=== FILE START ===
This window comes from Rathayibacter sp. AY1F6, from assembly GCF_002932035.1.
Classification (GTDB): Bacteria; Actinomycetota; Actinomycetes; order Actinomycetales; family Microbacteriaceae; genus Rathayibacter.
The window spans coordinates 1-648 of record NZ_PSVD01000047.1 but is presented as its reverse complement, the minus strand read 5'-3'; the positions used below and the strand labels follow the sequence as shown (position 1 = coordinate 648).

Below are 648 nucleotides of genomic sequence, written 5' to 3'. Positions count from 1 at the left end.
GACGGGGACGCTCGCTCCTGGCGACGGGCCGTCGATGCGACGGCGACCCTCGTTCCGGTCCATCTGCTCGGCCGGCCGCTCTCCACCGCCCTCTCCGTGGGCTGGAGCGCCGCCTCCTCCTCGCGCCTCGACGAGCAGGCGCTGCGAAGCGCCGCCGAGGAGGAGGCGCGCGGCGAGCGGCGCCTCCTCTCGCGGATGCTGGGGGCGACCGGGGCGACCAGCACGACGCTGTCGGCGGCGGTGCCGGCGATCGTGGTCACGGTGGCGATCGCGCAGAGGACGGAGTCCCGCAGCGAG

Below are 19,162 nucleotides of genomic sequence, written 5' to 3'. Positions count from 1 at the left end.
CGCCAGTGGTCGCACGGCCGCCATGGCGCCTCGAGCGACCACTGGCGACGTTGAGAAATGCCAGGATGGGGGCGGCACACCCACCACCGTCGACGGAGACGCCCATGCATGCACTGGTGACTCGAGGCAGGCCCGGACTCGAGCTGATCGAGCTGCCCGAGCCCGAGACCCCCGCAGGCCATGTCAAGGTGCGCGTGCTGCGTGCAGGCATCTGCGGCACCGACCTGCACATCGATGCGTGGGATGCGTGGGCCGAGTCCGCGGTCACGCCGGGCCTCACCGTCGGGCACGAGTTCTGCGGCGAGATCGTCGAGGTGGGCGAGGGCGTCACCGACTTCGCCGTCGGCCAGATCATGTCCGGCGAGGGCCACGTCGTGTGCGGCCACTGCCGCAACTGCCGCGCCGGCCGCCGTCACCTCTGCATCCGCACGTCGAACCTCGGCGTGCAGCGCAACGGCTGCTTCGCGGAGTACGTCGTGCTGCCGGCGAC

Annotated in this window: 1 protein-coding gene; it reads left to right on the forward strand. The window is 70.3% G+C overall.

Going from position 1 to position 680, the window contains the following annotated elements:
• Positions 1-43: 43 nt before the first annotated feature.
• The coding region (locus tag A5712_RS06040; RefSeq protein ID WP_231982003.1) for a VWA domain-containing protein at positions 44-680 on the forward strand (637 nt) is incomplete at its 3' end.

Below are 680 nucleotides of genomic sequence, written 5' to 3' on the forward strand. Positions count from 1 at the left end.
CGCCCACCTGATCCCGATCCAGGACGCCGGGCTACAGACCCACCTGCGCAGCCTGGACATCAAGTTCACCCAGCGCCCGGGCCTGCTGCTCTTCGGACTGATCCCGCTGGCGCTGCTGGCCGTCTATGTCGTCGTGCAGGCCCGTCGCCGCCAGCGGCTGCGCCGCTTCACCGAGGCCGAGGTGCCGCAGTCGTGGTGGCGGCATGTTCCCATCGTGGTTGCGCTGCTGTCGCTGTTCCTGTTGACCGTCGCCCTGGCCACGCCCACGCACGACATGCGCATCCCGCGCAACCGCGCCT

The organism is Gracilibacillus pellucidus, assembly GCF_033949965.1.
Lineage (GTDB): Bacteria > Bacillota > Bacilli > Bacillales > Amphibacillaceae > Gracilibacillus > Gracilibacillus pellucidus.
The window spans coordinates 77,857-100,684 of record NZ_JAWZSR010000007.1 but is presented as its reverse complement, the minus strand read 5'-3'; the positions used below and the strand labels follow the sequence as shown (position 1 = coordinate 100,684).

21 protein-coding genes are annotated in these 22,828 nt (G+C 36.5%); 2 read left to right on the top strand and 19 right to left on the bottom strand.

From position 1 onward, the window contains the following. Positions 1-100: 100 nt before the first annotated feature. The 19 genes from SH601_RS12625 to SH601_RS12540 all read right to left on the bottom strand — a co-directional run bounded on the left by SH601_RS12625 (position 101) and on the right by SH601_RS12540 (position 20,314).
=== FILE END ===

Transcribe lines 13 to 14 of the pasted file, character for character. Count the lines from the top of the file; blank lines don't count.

CGCCCACCTGATCCCGATCCAGGACGCCGGGCTACAGACCCACCTGCGCAGCCTGGACATCAAGTTCACCCAGCGCCCGGGCCTGCTGCTCTTCGGACTGATCCCGCTGGCGCTGCTGGCCGTCTATGTCGTCGTGCAGGCCCGTCGCCGCCAGCGGCTGCGCCGCTTCACCGAGGCCGAGGTGCCGCAGTCGTGGTGGCGGCATGTTCCCATCGTGGTTGCGCTGCTGTCGCTGTTCCTGTTGACCGTCGCCCTGGCCACGCCCACGCACGACATGCGCATCCCGCGCAACCGCGCCT

The organism is Gracilibacillus pellucidus, assembly GCF_033949965.1.